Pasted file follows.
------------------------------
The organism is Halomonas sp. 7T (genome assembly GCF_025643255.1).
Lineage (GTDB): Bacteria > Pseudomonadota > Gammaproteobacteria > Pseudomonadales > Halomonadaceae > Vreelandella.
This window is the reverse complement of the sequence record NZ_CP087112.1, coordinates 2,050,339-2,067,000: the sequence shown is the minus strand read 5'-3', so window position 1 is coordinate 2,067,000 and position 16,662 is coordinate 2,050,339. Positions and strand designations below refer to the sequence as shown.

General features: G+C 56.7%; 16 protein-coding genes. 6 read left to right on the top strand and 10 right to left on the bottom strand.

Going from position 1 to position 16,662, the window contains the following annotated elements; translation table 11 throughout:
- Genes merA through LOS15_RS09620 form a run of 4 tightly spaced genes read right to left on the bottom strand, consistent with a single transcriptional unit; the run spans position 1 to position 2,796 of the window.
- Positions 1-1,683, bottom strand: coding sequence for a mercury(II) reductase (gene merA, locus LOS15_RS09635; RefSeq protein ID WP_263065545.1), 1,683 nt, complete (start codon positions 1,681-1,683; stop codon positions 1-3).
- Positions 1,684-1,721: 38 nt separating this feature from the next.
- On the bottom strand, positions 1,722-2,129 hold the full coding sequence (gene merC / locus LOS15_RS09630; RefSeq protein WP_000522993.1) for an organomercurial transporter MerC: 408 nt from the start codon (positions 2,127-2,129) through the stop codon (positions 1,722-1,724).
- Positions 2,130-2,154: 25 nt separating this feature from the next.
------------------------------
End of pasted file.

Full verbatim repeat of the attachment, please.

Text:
The organism is Halomonas sp. 7T (genome assembly GCF_025643255.1).
Lineage (GTDB): Bacteria > Pseudomonadota > Gammaproteobacteria > Pseudomonadales > Halomonadaceae > Vreelandella.
This window is the reverse complement of the sequence record NZ_CP087112.1, coordinates 2,050,339-2,067,000: the sequence shown is the minus strand read 5'-3', so window position 1 is coordinate 2,067,000 and position 16,662 is coordinate 2,050,339. Positions and strand designations below refer to the sequence as shown.

General features: G+C 56.7%; 16 protein-coding genes. 6 read left to right on the top strand and 10 right to left on the bottom strand.

Going from position 1 to position 16,662, the window contains the following annotated elements; translation table 11 throughout:
- Genes merA through LOS15_RS09620 form a run of 4 tightly spaced genes read right to left on the bottom strand, consistent with a single transcriptional unit; the run spans position 1 to position 2,796 of the window.
- Positions 1-1,683, bottom strand: coding sequence for a mercury(II) reductase (gene merA, locus LOS15_RS09635; RefSeq protein ID WP_263065545.1), 1,683 nt, complete (start codon positions 1,681-1,683; stop codon positions 1-3).
- Positions 1,684-1,721: 38 nt separating this feature from the next.
- On the bottom strand, positions 1,722-2,129 hold the full coding sequence (gene merC / locus LOS15_RS09630; RefSeq protein WP_000522993.1) for an organomercurial transporter MerC: 408 nt from the start codon (positions 2,127-2,129) through the stop codon (positions 1,722-1,724).
- Positions 2,130-2,154: 25 nt separating this feature from the next.